Using an ultrasound to predict tenosynovitis may also predict early rheumatoid arthritis (RA), according to the results of a study presented at the European League Against Rheumatism Annual Congress (EULAR 2015) in Rome, Italy earlier this summer.
Using an ultrasound to predict tenosynovitis may also predict early rheumatoid arthritis (RA), according to the results of a study presented at the European League Against Rheumatism Annual Congress (EULAR 2015) Press Conference in Rome, Italy earlier this summer.
Researchers from the United Kingdom examined 107 patients with clinically apparent synovitis of at least one joint and greater than 3 months symptom duration in order to explore tenosynovitis in RA patients compared to clinical and serological variables in an early RA cohort. The patients underwent clinical and multiple tendon ultrasound assessments. The researchers determined the patients’ status 18 months after baseline measurements were taking. The investigators used the standard criteria laid out by the American College of Rheumatology in 1987.
The authors tested 16 tendon regions in the participants, which totaled 1,712 tendon regions: bilateral fingers (extensor and flexor compartments), wrists (extensor and flexor compartments), shoulders (biceps tendon), ankles (anterior extensors, peroneals, posterior tibialis) using a Siemens Acuson Antares scanner and 5-13 MHz linear array transducer. The researchers then compared the predictive values of ultrasound defined tenosynovitis to the clinical and serological variables.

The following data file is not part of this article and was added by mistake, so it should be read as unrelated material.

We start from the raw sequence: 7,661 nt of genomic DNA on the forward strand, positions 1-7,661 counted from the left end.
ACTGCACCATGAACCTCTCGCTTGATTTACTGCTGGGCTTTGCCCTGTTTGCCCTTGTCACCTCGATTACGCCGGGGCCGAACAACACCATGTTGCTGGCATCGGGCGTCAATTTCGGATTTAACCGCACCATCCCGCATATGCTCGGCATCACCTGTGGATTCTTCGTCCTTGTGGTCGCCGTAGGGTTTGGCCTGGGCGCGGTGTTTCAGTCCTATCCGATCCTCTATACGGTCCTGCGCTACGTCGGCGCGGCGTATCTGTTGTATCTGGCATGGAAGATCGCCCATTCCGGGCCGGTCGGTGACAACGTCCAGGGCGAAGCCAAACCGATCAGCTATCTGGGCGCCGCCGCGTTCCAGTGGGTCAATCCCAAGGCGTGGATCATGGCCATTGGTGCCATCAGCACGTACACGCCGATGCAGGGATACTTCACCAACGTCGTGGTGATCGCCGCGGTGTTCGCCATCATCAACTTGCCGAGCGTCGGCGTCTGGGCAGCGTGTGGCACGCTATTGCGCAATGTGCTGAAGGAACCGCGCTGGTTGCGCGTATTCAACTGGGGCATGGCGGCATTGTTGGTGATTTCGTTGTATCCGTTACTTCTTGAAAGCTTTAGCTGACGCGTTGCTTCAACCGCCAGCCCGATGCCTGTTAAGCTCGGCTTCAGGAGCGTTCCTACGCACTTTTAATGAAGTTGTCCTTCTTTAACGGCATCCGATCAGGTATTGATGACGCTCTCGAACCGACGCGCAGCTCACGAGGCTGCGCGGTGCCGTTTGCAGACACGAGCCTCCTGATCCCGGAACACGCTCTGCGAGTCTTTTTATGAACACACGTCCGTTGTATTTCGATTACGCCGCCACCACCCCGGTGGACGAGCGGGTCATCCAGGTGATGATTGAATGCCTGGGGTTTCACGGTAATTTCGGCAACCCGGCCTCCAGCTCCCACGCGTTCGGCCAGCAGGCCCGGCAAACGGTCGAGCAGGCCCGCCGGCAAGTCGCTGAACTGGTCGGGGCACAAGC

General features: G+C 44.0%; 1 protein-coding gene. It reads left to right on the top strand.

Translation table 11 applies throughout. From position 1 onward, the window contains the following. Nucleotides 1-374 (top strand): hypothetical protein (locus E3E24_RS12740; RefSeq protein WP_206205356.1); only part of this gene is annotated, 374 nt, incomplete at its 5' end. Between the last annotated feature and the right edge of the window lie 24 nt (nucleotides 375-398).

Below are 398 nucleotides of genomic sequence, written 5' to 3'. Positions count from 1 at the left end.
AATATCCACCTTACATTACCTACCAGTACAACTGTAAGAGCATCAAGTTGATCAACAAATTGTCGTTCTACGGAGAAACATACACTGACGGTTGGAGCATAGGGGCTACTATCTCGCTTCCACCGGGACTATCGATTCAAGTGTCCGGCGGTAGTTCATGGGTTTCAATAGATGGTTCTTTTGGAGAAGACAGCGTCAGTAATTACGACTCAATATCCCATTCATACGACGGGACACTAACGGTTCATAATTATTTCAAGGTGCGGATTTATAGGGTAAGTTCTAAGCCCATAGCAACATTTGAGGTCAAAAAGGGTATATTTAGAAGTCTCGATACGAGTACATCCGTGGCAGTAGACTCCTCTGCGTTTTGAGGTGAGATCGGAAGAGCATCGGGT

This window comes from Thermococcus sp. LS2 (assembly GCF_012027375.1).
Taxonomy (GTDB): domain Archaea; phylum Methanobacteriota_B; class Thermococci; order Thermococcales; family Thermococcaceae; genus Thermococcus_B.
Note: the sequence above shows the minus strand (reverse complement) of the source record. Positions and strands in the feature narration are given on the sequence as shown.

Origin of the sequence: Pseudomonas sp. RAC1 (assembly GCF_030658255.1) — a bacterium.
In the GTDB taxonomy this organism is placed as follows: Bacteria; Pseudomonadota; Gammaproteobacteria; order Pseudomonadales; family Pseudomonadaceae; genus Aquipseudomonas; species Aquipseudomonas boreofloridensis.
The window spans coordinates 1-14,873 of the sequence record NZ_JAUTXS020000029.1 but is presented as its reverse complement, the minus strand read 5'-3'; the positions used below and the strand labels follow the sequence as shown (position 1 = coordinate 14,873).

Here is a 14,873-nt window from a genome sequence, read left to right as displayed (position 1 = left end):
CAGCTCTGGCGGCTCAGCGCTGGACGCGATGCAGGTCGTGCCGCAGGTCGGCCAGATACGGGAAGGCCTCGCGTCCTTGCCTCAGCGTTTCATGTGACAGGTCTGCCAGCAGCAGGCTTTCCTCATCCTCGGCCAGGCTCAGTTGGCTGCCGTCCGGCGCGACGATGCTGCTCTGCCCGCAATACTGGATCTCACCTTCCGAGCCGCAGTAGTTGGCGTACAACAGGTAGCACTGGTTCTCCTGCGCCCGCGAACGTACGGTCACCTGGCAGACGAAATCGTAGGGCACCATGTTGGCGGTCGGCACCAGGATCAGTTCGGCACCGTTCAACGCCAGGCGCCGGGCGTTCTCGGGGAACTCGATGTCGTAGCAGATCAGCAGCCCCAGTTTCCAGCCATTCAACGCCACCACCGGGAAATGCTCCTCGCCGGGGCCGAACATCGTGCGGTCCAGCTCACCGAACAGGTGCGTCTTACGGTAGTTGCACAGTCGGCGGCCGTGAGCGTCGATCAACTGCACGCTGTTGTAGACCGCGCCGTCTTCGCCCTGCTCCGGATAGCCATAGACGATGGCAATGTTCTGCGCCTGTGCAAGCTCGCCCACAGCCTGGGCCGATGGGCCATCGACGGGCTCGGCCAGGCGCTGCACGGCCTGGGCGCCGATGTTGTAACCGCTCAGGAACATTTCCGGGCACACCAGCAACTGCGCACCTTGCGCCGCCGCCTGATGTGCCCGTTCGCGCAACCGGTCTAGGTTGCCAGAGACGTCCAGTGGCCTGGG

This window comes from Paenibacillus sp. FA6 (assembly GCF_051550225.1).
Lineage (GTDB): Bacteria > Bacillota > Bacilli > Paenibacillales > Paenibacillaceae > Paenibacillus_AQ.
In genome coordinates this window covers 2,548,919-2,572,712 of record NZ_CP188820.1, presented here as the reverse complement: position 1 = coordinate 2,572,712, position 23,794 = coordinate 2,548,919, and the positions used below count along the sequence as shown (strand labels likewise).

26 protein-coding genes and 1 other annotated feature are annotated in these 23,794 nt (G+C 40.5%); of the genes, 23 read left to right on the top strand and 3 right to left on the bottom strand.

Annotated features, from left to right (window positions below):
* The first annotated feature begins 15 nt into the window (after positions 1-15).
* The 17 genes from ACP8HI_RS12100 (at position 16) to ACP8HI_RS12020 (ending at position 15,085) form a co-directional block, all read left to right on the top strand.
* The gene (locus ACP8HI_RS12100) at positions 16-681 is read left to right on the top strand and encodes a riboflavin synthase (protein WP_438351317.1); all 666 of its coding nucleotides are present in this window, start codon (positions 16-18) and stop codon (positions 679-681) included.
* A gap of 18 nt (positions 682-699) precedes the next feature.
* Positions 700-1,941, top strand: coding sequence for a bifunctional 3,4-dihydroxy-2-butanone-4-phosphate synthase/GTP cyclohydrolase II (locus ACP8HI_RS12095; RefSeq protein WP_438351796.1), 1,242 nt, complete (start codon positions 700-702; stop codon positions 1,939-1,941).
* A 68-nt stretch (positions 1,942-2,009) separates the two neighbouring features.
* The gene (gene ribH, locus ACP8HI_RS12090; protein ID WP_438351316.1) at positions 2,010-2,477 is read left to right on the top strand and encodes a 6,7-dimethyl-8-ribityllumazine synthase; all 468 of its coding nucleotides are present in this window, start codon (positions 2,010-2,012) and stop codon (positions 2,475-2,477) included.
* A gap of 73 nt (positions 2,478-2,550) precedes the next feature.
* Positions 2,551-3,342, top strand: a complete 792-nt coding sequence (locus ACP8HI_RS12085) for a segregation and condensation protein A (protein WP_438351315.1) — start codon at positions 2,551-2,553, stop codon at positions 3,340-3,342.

In total, 43 patients developed RA (VERA), 20 patients developed non RA persistent disease (NRAP) and 44 patients had resolving disease at follow up meetings. Each patient group demonstrated evidence of tenosynovitis in one or more tendon region during their first assessment at rates of 86 percent, 75 percent, and 70 percent in the VERA, NRAP, and resolving disease groups, respectively.
The authors additionally noted that there were significant differences among the distribution of tendon involvement between the three groups including the Extensor Carpi Ulnaris tendon. The VERA group showed 54 percent involvement, while the NRAP groups and resolving disease group numbered 15 percent and 18 percent, respectively.
“There is a wealth of evidence that the clinical signs and symptoms of RA may be preceded by a preclinical phase lasting several years, and this preclinical phase is likely to represent an important therapeutic window within which clinical outcomes can be dramatically improved,” explained study author Andrew Filer, MD, PhD, in a press release.
This study, the authors said, is the first to demonstrate that ultrasound defined tenosynovitis is a strong predictor for early RA. Additionally, they believe that if clinicians and rheumatologists can identify the need for treatment prior to the onset of signs and symptoms, the procedure could positively influence clinical outcomes.
“Tenosynovitis ultrasound variables were superior to clinical variables (early morning stiffness, symmetrical arthritis, and hand joint arthritis) in the prediction of early RA,” the authors wrote in the journal the Annals of the Rheumatic Diseases.